Travel expert commends govt on overseas travel

05May 2016
Our Reporter
The Guardian
Travel expert commends govt on overseas travel
  • The TASOTA chairman says that the government would make more savings by negotiating special travel packages with airlines for external trips

The chairman of the Tanzania Society of Travel Agents (TASOTA), Moustafa Khataw, has lauded the government for stopping unnecessary travel overseas for civil servants and other public officials.

The chairman of TASOTA, Moustafa Khataw

He told The Banker that more savings would be made by negotiating special travel packages with airlines for external trips. Khataw, who is also the CEO of Skylink Group, made the remarks when commenting of the current state of the economy and business environment.

He also called on the authorities to embrace e-travel procurement saying it would greatly enhance transparency in travel expenses. In December, President Magufuli suspended four top officers in the anti-corruption body, PCCB, who travelled abroad despite the government’s recent suspension of all foreign trips for public servants.

“The measures taken by the government to curtail unnecessary overseas travel is laudable. In fact, if the government wishes to make even more savings, they should negotiate for government fares with various airlines depending on the routes and travel budgets,” Khataw said in a recent interview.

“E-travel procurement is the way forward to enhance transparency,” he added noting that “these are my personal views based on my businesses in the tourism and transport sector.”

Dr Magufuli has travelled outside Tanzania only once since he assumed power five months ago. This was when he went to Rwanda to commemorate the 22nd anniversary of the country’s genocide early last month.

Between 2013-14 and 2014-15, about 356.3bn/- (some US$163 million) was spent on travel abroad by ministries, state companies, independent departments and agencies. University of Dar es Salaam’s lecturer Simon Ngalomba said the amount was enough to build 400 kilometres of tarmacked roads.

The purge on the trips has not amused many including some lawmakers, ‘briefcase travel’ firms, foreign relations experts, donors and airlines. Many have downplayed the decision saying the government should seek long-term solutions to fiscal challenges instead of piecemeal measures, such as broadening the tax base and living within its means.

“As a result of travel suspension, airlines scaled down their flights – e.g. Emirates which used to have double daily flights to Dar, reduced their frequency to one flight daily. Air Seychelles, on the other hand, pulled out of Tanzania completely because they failed to garner traction. Airlines have come up with numerous offers to build up market share including increasing luggage allowance,” Khataw observed.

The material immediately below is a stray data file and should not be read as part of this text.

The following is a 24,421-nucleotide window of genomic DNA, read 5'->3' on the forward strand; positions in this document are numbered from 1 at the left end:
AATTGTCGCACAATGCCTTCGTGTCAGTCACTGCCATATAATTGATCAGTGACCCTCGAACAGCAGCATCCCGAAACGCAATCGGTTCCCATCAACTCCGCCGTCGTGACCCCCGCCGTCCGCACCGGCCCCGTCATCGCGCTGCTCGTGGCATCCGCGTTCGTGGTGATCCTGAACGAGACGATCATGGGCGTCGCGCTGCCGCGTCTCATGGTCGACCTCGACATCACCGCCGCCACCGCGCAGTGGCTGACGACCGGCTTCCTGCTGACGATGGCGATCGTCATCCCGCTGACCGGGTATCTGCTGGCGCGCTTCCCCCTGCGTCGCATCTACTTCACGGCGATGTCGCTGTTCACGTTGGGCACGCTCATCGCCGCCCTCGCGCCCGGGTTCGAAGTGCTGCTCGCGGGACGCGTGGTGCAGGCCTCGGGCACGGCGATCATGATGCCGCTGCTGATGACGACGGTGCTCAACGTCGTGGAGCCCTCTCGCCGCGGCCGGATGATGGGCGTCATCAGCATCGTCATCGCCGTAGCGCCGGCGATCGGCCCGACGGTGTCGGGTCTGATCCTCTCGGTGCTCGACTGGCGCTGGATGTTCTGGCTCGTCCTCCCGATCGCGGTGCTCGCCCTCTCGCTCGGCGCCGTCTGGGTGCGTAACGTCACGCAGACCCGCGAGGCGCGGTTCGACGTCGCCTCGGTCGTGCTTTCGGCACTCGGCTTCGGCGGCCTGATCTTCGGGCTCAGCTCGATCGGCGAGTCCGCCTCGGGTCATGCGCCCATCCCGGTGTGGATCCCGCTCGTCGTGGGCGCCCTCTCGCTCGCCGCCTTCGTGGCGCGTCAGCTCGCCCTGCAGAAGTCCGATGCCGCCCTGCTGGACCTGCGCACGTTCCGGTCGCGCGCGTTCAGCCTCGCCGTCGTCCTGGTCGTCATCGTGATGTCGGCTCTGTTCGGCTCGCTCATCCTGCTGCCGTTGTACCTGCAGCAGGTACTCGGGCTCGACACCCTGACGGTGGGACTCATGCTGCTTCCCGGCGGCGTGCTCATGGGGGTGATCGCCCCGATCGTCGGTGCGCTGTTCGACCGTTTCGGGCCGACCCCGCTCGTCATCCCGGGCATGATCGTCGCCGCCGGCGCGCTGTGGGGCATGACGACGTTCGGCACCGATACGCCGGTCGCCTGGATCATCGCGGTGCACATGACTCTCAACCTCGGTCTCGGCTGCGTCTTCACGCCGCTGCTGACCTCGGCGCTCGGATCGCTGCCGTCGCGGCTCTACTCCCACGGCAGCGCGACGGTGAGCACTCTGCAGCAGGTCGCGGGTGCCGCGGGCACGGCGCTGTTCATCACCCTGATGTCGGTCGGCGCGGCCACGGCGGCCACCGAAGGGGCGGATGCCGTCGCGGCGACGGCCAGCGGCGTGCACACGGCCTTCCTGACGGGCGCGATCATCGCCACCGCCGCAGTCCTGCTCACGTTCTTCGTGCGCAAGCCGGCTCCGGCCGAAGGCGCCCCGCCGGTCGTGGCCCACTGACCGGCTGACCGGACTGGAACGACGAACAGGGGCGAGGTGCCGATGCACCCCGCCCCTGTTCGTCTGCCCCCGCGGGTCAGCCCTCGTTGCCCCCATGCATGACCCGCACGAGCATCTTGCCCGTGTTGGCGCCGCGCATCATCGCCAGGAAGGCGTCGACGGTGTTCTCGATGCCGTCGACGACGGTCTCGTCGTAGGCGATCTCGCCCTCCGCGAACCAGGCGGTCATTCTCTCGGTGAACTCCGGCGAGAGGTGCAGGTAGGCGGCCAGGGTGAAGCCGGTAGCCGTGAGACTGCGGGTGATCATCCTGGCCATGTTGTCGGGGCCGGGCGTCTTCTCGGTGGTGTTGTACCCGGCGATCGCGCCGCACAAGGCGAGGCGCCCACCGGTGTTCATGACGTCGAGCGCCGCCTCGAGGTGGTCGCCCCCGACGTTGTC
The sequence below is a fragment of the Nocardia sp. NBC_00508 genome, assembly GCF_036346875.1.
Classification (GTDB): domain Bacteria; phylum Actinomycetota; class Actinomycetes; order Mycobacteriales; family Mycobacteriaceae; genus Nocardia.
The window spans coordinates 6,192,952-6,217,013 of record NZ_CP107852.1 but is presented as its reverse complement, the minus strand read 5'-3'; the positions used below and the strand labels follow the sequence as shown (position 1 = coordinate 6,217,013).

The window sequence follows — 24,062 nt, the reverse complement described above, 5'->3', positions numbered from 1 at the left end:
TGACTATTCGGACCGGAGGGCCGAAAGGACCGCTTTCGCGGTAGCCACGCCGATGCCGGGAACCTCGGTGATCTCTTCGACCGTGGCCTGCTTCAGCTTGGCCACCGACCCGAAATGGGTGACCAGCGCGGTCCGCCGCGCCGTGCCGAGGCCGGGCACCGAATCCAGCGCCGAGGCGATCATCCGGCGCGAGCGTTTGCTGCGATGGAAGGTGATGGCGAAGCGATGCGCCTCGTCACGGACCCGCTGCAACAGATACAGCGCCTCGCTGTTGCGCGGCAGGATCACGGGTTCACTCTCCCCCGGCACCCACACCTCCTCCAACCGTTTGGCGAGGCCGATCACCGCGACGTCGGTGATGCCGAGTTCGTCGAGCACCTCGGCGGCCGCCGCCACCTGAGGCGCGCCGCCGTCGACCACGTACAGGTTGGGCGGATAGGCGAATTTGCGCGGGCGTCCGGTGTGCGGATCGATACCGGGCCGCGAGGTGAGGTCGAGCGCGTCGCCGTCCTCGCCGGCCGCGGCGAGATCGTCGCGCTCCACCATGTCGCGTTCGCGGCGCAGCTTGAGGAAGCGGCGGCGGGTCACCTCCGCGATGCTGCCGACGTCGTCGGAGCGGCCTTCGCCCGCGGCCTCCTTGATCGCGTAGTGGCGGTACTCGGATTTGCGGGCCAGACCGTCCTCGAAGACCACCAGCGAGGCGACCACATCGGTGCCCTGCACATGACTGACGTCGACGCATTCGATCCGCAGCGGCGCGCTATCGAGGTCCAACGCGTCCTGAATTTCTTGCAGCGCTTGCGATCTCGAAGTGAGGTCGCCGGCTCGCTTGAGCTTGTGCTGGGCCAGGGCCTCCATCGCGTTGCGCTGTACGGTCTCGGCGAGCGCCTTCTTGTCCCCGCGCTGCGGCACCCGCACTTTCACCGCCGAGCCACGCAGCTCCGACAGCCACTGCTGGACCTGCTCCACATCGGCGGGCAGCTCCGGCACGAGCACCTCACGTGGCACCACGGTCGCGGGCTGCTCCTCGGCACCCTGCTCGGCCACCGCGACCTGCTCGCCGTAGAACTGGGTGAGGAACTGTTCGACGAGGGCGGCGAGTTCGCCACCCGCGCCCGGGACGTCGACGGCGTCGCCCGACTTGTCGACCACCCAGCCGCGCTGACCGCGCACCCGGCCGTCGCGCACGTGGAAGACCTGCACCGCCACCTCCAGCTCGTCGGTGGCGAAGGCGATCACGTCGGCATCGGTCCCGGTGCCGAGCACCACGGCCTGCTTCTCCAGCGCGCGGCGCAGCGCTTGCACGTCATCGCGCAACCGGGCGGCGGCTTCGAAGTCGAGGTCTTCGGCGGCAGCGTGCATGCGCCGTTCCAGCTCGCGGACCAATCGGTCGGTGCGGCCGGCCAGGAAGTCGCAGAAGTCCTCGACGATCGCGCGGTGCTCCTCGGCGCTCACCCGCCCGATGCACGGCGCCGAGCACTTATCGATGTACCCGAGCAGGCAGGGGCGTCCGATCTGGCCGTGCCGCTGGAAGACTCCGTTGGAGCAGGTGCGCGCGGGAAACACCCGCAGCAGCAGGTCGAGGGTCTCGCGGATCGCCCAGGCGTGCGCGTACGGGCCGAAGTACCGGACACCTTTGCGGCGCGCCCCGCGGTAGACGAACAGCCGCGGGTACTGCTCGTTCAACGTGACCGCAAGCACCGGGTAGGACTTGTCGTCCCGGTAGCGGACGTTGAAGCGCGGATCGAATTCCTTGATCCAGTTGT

According to him, business has been lacklustre in the first quarter of this year compared to the same period in 2015. He however, said the situation would improve in the second half of the year after tabling of this year’s budget.

Khataw also said that importation of goods from landlocked countries using the Dar es Salaam port has reduced drastically with importers using Mombasa and Beira ports instead of Dar es Salaam. Moreover, exports of copper from Zambia have dwindled due to lower commodity prices in the world market, he added.

“I have noticed that during the first quarter of 2015, business was vibrant since there was plenty of money in circulation being spent by the government towards various projects, including exhaustive travelling by government officials as well as those from the executive agencies overseas for training and business meetings. The inflow of tourists has albeit slowed down this year,” Khataw said.

“We must also note that the tourism industry and air travel are in their low season but we expect their business to pick up from June 2016 onwards”, he said.

The TASOTA top official said the revival of Air Tanzania will give impetus to domestic travel wherein local travel especially to remote areas is prohibitively expensive. With the construction of the flyover at TAZARA and other projects that have been envisage by the government, there will be Foreign Direct Investments (FDI) into the economy, which would spur more production and also provide more employment opportunities, he noted.

The gas industry also needs attention it deserves so that the sector can contribute to the country’s GDP at large, he added.

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